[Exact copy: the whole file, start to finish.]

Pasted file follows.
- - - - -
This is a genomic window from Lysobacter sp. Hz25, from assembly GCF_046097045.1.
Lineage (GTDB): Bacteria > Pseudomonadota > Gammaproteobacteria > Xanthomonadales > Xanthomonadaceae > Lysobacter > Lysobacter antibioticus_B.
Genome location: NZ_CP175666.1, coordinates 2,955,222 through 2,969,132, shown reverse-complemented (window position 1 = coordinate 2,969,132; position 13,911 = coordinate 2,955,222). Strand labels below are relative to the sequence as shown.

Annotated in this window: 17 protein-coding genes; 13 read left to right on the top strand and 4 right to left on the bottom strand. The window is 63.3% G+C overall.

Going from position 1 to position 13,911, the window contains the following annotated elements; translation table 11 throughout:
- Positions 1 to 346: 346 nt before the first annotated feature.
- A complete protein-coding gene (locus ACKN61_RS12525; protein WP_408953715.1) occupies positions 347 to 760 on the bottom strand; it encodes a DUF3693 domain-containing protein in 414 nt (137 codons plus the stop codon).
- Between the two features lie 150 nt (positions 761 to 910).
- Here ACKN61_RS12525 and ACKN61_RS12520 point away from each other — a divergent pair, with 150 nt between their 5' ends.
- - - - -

This is a genomic window from Lysobacter sp. Hz25, from assembly GCF_046097045.1.
Lineage (GTDB): Bacteria > Pseudomonadota > Gammaproteobacteria > Xanthomonadales > Xanthomonadaceae > Lysobacter > Lysobacter antibioticus_B.
Genome location: NZ_CP175666.1, coordinates 2,955,222 through 2,969,132, shown reverse-complemented (window position 1 = coordinate 2,969,132; position 13,911 = coordinate 2,955,222). Strand labels below are relative to the sequence as shown.

Annotated in this window: 17 protein-coding genes; 13 read left to right on the top strand and 4 right to left on the bottom strand. The window is 63.3% G+C overall.

Going from position 1 to position 13,911, the window contains the following annotated elements; translation table 11 throughout:
- Positions 1 to 346: 346 nt before the first annotated feature.
- A complete protein-coding gene (locus ACKN61_RS12525; protein WP_408953715.1) occupies positions 347 to 760 on the bottom strand; it encodes a DUF3693 domain-containing protein in 414 nt (137 codons plus the stop codon).
- Between the two features lie 150 nt (positions 761 to 910).
- Here ACKN61_RS12525 and ACKN61_RS12520 point away from each other — a divergent pair, with 150 nt between their 5' ends.